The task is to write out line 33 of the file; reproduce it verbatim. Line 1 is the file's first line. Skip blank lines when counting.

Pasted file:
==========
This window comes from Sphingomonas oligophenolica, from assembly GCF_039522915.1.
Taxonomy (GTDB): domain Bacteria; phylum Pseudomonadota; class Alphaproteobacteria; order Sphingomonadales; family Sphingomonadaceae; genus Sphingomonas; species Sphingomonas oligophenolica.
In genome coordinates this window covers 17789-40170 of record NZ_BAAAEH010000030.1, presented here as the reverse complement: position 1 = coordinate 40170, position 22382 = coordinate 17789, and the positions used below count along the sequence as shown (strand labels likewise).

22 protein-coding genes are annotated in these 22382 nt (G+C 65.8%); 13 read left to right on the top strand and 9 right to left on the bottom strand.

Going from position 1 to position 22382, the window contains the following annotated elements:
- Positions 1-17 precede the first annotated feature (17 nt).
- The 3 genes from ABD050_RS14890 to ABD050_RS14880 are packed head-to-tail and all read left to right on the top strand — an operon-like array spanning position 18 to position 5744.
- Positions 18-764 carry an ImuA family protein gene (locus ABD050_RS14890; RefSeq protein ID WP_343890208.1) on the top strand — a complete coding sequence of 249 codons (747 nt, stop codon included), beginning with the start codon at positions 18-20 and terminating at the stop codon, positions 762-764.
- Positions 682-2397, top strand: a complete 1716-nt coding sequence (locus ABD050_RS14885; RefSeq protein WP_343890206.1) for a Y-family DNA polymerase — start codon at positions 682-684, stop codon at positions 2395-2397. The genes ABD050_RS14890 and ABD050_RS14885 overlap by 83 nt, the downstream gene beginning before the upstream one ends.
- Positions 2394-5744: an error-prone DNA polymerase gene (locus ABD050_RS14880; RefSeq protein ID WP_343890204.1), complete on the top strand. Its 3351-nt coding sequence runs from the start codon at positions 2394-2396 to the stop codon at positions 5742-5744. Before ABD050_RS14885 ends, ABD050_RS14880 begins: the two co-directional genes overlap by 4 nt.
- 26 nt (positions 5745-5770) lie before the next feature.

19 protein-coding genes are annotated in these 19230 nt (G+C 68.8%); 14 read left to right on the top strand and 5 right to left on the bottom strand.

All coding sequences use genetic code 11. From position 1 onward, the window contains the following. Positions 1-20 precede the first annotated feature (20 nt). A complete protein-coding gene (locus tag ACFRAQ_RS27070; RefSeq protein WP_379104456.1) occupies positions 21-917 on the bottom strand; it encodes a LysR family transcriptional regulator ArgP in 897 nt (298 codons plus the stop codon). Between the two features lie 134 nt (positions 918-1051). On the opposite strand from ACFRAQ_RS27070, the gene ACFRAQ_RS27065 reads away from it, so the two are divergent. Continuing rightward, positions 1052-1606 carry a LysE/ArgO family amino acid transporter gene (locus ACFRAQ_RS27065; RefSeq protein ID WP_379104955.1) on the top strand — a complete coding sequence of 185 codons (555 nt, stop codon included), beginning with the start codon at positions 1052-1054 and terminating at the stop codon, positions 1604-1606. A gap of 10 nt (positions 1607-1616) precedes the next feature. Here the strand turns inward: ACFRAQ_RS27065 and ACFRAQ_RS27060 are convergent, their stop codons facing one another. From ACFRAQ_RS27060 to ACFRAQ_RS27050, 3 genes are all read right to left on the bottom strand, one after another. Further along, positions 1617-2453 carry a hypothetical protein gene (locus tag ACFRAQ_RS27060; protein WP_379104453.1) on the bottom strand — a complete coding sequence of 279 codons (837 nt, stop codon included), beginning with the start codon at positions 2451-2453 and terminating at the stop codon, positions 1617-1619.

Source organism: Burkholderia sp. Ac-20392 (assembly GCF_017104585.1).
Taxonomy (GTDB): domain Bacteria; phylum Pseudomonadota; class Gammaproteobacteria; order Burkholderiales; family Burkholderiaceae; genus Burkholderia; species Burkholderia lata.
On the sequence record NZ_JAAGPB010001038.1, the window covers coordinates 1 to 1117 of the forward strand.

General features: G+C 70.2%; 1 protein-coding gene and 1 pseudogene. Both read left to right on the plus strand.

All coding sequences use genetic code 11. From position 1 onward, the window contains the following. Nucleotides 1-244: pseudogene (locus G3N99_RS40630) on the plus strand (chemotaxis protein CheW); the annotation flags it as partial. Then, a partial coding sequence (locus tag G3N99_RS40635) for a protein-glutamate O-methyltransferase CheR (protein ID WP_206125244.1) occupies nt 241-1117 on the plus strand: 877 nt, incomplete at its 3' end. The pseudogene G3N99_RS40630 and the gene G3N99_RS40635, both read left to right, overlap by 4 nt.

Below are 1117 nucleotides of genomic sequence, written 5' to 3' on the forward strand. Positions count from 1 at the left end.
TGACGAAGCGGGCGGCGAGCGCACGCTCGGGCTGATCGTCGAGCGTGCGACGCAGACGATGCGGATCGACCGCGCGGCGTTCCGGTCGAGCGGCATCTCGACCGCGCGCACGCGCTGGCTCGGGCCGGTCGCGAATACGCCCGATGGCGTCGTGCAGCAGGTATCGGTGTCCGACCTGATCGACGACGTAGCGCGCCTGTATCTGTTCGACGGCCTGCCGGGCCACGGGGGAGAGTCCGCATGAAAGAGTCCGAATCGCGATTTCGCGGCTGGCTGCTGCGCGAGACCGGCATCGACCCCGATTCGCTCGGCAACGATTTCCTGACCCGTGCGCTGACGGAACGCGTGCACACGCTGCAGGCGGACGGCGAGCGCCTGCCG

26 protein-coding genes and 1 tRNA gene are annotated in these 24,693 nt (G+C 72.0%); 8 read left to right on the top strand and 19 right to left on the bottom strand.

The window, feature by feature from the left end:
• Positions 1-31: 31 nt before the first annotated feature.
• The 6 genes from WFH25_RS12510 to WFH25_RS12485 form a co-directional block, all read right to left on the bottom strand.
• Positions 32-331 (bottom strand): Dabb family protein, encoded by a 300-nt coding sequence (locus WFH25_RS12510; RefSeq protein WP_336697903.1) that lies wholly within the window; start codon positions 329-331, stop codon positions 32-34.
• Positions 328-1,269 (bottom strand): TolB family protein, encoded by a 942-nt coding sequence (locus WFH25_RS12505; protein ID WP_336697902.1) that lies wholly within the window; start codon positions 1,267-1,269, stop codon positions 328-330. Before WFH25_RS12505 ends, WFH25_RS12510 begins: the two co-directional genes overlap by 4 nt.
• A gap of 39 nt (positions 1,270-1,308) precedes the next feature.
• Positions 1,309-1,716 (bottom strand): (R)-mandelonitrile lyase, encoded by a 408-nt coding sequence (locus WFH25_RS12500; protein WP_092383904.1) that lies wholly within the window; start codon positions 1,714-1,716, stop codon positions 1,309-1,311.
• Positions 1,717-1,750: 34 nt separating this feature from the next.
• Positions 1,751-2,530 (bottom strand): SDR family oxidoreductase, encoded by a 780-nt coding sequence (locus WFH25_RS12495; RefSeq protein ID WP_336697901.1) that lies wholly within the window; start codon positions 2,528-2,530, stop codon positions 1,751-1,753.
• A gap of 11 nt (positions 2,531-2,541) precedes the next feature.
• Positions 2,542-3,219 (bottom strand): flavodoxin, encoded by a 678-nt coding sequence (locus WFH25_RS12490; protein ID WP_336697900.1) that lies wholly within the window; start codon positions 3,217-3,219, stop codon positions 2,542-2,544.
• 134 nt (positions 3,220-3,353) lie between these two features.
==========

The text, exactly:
• 134 nt (positions 3,220-3,353) lie between these two features.